Judge approves AT&T's $85B bid for Time Warner
The DOJ's first antitrust loss in court since 2004 👨‍⚖
Posted on June 13, 2018 12:00 AM.
CNBCSara Salinas
A federal judge said Tuesday that AT&T's $85.4 billion purchase of Time Warner is legal, clearing the path for a deal that gives the pay-TV provider ownership of cable channels such as HBO and CNN as well as film studio Warner Bros.
BloombergDavid McLaughlin, Andrew M Harris, Scott Moritz, and Erik Larson
U.S. District Judge Richard Leon on Tuesday rejected the Justice Department’s request for an order blocking the Time Warner acquisition, saying the government failed to make its case that the combination would lead to higher prices for pay-TV subscribers. The judge put no conditions on the deal. The decision also may make it easier for Verizon Communications Inc. to buy a content company and clear the regulatory path for deals Cigna Corp. and CVS Health Corp. have already announced.
The VergeColin Lecher
Now that the AT&T-Time Warner deal has been given a stamp of approval, it’s all but certain more deals are on the way. Those agreements were lining up even before today’s decision. Comcast reportedly planned to make a formal offer to buy 21st Century Fox the day after the ruling, if the judge in the AT&T case approved. The Walt Disney Company is also in the bidding for the company.
TechCrunchJordan Crook, Danny Crichton
There are only a handful of companies in this space, and they are some of the most powerful companies in the world. AT&T itself is the largest telecom provider in the world, and via DirecTV, it is also the largest multichannel video programming distributor in the U.S. Time Warner, meanwhile, owns channels like TBS and TNT, HBO and Warner Bros., not to mention the assets to live sports and news orgs such as the NBA, MLB, NCAA March Madness and PGA.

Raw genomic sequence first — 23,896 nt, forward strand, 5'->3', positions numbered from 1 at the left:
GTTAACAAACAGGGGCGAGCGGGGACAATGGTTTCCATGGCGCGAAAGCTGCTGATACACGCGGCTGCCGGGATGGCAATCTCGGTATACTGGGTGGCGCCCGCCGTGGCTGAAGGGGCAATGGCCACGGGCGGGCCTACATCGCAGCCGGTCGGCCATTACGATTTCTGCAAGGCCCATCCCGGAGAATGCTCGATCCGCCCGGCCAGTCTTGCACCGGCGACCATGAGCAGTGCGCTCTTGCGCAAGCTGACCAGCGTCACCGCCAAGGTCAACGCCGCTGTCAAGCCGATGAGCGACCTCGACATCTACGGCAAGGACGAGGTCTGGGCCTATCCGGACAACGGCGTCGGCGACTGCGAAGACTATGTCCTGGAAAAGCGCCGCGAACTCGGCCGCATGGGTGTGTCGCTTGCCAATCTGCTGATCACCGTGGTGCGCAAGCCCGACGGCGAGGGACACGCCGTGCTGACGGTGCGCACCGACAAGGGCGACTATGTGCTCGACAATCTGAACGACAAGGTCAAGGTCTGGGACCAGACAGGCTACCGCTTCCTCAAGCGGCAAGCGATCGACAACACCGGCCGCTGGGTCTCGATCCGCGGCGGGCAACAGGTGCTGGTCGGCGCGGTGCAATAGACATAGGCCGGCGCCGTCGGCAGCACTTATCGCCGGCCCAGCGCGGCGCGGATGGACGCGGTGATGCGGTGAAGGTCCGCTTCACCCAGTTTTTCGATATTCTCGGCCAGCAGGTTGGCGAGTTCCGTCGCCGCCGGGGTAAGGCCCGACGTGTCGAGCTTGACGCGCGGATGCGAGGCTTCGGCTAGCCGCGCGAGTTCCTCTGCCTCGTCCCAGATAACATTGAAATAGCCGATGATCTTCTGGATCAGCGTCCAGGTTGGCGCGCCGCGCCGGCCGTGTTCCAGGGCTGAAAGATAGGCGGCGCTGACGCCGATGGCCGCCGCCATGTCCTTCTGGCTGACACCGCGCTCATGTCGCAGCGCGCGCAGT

The VergeColin Lecher
The deadline for the deal is set for later this month, and as part of the judge’s overwhelming decision against the Justice Department, he wrote that he believed the government would be unlikely to succeed on an appeal, ... adding that granting a temporary stay of his ruling that scuttled the deal would be “unjust.”
Public KnowledgeJohn Bergmayer
This is a disappointing result, and we expect the government will appeal. In the meantime, not only may consumers be harmed directly by the anticompetitive harms that this merger will cause, such as higher bills and fewer choices of programming and provider, but also by the many other mergers it will encourage. Now, more than ever, we need reinvigorated regulatory oversight of the video marketplace, such as program access and program carriage rules, to ensure that smaller distributors and programmers, and consumers, aren’t harmed by an increasingly uncompetitive market. Additionally, the harms this deal will cause demonstrate why broadband users need strong, enforceable net neutrality rules on the books.

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